Is Monovision right for you?
By Jo Angeles on August 22, 2012
Monovison is an option when considering refractive surgery. As part of the aging process, our ability to focus up close and perform tasks at reading distance becomes more difficult. The condition is called presbyopia and reading glasses are needed to bring things into focus. This begins to occur in our mid-40’s. The patients who have monovision as an option are people who are in their 40’s and are already experiencing difficulty reading up close.
A presbyopic patient can have both eyes corrected for distance with the understanding that reading glasses are needed after treatment. The other option is Monovision.
Monovision Lasik or Monovision PRK allows the patient to not have to keep track of reading glasses and still be able to focus far away. It’s not for everyone and trying it out in contacts is recommended to see how he or she likes monovision while performing daily tasks. Your eye care professional will adjust one contact for distance and the other for near vision. If after trying monovision in a contact trial and the patient can adapt to it, the next step is refractive surgery at TLC Rockville. Doing this important step helps ensure the patient will be happy with the end result and already accustomed to it.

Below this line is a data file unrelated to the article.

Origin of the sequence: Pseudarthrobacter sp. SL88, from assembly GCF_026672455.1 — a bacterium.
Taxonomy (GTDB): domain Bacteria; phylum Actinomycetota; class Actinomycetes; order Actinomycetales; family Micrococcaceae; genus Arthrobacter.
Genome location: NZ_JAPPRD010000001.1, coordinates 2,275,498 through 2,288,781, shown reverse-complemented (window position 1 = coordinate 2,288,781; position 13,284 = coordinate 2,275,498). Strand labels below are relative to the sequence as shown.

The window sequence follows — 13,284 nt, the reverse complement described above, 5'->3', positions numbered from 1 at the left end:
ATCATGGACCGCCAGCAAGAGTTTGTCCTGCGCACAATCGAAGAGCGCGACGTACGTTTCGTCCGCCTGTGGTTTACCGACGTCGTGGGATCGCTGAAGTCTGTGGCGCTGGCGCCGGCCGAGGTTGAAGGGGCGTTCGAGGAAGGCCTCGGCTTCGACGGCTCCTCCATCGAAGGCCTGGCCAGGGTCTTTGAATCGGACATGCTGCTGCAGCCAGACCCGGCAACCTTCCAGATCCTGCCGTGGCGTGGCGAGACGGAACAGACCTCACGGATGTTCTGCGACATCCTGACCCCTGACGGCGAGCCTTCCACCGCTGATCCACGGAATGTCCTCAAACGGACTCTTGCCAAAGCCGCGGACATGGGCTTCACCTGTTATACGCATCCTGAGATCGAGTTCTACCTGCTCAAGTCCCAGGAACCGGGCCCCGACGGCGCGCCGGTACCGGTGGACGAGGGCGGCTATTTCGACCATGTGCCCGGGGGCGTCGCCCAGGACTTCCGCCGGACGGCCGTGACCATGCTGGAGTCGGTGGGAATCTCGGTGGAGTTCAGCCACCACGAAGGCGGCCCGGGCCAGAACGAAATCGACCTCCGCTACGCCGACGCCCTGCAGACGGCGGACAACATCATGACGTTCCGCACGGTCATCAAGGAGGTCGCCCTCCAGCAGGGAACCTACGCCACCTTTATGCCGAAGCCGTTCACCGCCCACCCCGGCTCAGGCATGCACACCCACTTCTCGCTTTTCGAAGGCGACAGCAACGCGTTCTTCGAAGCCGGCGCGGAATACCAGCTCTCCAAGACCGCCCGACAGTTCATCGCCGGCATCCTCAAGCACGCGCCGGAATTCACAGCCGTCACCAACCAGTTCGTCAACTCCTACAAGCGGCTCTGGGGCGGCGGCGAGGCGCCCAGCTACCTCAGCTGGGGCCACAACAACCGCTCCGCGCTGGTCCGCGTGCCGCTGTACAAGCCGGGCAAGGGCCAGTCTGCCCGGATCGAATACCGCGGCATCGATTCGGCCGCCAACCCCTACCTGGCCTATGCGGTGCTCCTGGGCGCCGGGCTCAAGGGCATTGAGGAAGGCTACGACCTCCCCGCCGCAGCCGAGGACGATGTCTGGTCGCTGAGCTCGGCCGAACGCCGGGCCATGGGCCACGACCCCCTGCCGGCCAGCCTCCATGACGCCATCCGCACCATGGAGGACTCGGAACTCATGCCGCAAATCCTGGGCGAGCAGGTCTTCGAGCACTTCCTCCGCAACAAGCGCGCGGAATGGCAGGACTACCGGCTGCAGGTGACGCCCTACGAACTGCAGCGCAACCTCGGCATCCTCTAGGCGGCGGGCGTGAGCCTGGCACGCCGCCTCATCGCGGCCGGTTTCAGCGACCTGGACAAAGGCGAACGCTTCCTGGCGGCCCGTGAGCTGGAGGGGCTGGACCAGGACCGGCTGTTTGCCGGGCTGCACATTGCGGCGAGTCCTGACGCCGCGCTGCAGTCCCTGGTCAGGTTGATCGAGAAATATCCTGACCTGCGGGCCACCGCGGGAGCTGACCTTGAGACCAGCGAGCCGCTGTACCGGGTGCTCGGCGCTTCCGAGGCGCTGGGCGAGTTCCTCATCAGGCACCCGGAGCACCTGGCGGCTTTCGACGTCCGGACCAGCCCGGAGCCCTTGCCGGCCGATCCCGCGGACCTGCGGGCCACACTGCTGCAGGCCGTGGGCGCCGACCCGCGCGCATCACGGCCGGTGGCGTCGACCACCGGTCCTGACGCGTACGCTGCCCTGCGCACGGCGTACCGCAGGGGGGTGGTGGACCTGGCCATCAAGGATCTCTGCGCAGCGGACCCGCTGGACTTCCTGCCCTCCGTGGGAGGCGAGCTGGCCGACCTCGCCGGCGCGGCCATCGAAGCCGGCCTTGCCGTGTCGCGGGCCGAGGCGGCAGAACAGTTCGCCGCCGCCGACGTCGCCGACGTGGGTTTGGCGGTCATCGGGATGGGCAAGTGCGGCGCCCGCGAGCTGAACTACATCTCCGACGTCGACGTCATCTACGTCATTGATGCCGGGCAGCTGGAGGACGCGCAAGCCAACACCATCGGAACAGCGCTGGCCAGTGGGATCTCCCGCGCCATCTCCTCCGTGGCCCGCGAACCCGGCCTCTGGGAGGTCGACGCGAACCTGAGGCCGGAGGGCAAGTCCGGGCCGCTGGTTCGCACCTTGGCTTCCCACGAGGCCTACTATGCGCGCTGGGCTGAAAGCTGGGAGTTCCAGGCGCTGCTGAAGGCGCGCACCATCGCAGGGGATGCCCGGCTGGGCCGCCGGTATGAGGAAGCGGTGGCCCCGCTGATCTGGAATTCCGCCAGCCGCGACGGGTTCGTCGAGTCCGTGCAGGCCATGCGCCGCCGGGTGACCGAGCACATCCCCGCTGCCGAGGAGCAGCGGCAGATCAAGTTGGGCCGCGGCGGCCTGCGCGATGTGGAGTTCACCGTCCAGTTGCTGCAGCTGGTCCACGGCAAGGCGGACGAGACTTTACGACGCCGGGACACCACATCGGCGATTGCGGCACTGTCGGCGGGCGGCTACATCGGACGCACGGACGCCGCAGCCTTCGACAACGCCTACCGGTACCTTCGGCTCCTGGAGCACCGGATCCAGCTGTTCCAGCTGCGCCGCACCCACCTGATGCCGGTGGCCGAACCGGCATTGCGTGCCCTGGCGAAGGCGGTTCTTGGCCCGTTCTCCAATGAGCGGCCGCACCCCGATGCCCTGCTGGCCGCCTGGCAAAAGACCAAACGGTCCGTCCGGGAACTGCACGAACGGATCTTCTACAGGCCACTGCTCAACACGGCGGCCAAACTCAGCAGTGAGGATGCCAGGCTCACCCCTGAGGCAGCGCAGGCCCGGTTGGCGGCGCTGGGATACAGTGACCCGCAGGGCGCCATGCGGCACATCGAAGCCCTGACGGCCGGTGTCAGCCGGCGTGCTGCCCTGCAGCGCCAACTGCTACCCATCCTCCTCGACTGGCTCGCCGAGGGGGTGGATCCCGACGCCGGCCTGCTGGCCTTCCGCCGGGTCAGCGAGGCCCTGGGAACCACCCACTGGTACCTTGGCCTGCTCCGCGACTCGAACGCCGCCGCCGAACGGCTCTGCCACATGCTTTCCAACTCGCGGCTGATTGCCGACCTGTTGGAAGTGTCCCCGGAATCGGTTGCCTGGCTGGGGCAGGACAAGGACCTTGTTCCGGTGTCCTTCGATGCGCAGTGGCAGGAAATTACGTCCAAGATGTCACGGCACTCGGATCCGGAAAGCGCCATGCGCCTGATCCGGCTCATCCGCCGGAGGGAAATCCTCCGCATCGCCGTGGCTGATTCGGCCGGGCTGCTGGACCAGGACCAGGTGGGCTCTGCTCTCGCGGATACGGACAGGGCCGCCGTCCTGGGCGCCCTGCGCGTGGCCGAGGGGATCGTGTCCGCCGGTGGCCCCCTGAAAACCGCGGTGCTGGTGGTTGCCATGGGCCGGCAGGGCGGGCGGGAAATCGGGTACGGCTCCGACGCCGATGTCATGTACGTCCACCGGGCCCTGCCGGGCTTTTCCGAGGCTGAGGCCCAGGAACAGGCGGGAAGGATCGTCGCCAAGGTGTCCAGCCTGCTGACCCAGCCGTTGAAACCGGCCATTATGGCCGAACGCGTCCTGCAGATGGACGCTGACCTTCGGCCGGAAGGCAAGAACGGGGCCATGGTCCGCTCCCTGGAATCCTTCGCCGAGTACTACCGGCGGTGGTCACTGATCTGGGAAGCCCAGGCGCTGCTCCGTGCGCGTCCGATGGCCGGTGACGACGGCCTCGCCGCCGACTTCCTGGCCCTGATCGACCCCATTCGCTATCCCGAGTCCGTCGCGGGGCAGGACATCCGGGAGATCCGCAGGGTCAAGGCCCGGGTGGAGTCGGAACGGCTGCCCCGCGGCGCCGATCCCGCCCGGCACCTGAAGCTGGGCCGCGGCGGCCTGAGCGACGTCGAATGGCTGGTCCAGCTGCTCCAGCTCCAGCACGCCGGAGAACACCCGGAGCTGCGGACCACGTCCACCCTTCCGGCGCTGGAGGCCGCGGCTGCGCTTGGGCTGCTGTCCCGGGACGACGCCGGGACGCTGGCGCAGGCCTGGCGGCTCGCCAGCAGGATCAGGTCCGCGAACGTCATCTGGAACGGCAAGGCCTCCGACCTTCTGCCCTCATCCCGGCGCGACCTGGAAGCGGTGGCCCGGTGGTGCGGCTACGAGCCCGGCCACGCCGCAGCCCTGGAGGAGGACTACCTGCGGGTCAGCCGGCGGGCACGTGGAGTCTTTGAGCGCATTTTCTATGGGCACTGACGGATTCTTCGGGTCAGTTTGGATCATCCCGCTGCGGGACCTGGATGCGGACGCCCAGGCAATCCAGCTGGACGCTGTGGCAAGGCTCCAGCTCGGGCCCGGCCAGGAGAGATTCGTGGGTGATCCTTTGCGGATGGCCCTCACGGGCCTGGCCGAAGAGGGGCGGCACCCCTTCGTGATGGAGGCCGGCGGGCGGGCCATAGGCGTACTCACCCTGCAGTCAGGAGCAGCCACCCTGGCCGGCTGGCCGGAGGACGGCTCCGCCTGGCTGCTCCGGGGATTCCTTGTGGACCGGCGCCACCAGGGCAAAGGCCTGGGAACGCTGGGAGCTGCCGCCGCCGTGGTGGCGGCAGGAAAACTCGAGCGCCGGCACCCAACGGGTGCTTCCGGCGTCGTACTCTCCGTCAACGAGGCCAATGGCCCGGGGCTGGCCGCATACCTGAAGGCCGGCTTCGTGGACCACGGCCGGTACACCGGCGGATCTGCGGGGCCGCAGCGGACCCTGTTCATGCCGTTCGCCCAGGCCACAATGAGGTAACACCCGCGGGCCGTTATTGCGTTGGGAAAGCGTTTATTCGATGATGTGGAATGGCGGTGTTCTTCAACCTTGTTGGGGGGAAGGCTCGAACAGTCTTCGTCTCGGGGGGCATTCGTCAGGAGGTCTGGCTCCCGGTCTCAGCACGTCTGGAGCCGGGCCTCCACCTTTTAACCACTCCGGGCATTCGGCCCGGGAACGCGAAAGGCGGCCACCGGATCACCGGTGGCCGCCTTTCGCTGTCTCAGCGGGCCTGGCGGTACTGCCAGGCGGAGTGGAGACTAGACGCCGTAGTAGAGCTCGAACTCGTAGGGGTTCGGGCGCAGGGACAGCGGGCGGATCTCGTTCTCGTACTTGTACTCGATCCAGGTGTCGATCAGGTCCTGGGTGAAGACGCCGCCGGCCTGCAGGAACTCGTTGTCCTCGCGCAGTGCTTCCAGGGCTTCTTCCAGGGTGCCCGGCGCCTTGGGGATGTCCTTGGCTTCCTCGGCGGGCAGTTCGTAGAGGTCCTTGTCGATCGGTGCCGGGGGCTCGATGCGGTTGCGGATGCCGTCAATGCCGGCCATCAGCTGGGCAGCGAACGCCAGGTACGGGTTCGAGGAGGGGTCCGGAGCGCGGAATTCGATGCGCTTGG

People who may have difficulty with monovision are those with balance issues or experience dizziness. When one eye is more dominant for distance and the other eye more dominant for near it can impact stereo vision or depth perception but most people are able to adapt to it. We use our depth perception to navigate steps, parallel park and when playing most sports activities.
Sometimes patients under age 40 will ask for monovision. That’s usually not recommended because younger people are still able to focus up close and having one eye corrected for near will blur the far vision. If however someone is nearing presbyopia, Dr. Holzman may slightly under-correct both eyes for distance to give ease at near or do a modified monovision procedure.